CHAPTER III.Ragueneau, Bressani, and their companions waited in suspense at Sainte Marie. On the one hand, they trembled for Brbeuf and Lalemant; on the other, they looked hourly for an attack: and when at evening they saw the Iroquois scouts prowling along the edge of the bordering forest, their fears were confirmed. They had with them about forty Frenchmen, well armed; but their palisades and wooden buildings were not fire-proof, and they had learned from fugitives the number and ferocity of 383 the invaders. They stood guard all night, praying to the Saints, and above all to their great patron, Saint Joseph, whose festival was close at hand.

      In the spring of 1644, Joseph Bressani, an Italian Jesuit, born in Rome, and now for two years past a missionary in Canada, was ordered by his Superior to go up to the Hurons. It was so early in the season that there seemed hope that he might pass in safety; and as the Fathers in that wild mission had received no succor for three years, Bressani was charged with letters to them, and such 252 necessaries for their use as he was able to carry. With him were six young Hurons, lately converted, and a French boy in his service. The party were in three small canoes. Before setting out, they all confessed and prepared for death.


      Beware, when the day of retribution comes, I shall not content myself with carrying off goats.

      Most of the traditions agree, however, that the spirits, on their journey heavenward, were beset with difficulties and perils. There was a swift river which must be crossed on a log that shook beneath their feet, while a ferocious dog opposed their passage, and drove many into the abyss. This river was full of sturgeon and other fish, which the ghosts speared for their subsistence. Beyond was a narrow path between moving rocks, which each instant crashed together, grinding to atoms the less nimble of the pilgrims who essayed to pass. The Hurons believed that a personage named Oscotarach, or the Head-Piercer, dwelt in a bark house beside the path, and that it was his office to remove the brains from the heads of all who went by, as a necessary preparation for immortality. lxxxiii This singular idea is found also in some Algonquin traditions, according to which, however, the brain is afterwards restored to its owner. [86]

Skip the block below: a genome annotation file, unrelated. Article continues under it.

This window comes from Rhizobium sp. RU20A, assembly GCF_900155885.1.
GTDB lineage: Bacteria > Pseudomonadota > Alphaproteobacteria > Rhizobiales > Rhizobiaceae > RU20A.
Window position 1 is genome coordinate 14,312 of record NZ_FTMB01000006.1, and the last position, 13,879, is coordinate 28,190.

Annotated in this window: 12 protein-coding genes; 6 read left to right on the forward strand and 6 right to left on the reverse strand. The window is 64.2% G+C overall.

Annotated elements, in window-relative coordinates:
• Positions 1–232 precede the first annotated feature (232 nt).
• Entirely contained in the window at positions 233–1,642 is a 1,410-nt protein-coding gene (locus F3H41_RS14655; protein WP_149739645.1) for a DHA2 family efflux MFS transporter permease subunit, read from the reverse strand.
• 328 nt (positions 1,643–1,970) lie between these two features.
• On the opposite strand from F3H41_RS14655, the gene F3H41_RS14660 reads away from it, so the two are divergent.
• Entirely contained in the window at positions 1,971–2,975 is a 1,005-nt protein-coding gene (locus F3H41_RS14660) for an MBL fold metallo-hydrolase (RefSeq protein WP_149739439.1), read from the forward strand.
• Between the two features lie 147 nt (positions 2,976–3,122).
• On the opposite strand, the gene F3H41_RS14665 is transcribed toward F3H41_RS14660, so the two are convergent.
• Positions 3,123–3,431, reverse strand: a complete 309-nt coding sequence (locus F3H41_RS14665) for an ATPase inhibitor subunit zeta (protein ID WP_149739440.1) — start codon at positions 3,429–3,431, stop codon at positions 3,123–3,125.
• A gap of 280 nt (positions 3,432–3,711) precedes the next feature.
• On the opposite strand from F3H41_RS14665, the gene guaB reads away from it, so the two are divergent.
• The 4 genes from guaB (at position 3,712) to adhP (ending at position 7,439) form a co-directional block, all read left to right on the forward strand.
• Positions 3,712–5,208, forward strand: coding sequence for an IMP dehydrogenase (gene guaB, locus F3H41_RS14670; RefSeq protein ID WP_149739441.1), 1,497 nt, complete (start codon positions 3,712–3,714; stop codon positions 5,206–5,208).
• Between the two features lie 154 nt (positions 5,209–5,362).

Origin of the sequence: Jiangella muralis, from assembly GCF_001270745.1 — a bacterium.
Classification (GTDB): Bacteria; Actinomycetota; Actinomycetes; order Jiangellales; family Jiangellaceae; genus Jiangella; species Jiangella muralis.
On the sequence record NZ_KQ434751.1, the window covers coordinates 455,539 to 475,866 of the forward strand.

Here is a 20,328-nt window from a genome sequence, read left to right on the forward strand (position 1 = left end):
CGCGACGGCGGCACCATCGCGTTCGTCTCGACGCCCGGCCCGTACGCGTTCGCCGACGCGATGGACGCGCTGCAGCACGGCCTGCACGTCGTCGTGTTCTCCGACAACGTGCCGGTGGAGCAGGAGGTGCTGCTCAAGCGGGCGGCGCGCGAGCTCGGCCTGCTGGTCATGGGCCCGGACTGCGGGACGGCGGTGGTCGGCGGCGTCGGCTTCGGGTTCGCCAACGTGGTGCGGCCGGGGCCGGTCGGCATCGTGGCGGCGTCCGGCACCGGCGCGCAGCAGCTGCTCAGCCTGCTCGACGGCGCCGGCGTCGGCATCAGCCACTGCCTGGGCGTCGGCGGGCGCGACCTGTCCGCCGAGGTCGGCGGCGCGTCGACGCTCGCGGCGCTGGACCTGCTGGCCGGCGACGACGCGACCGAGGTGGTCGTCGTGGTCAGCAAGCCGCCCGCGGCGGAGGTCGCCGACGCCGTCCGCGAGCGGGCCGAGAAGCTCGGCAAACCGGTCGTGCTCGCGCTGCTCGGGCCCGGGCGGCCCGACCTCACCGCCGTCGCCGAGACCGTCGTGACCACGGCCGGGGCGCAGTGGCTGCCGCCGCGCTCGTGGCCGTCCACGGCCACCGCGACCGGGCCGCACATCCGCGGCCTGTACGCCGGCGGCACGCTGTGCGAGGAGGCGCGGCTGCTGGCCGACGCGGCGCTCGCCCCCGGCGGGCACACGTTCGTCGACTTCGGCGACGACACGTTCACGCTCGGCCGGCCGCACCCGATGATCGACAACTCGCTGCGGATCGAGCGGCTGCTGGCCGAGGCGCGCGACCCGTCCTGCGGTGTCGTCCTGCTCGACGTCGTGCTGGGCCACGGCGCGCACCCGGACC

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      [268] While the plan, as proposed in the memorial, was clearly impracticable, the subsequent experience of the French in Texas tended to prove that the tribes of that region could be used with advantage in attacking the Spaniards of Mexico, and that an inroad on a comparatively small scale might have been successfully made with their help. In 1689, Tonty actually made the attempt, as we shall see, but failed, from the desertion of his men. In 1697, the Sieur de Louvigny wrote to the Minister of the Marine, asking to complete La Salle's discoveries, and invade Mexico from Texas. (Lettre de M. de Louvigny, 14 Oct., 1697.) In an unpublished memoir of the year 1700, the seizure of the Mexican mines is given as one of the motives of the colonization of Louisiana.

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      "Yes, I know, and I know it's not fair to him. Lieutenant--Colonel, I mean, pardon me!--you sha'n't be under odium for my sake or his. As far as I stand accused I must stand alone. The one who must go free is that mere child Victorine, on her pass, to-day, this morning. When I hear the parting gun of that boat down yonder I want to know by it that Victorine is safely on her way to Mobile, as she would be had she not been my messenger yesterday."

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      Building of the Fort.Loss of the "Griffin."A Bold Resolution.Another Vessel.Hennepin sent to the Mississippi.Departure of La Salle.In extracts given in the notes, the antiquated orthography and accentuation are preserved.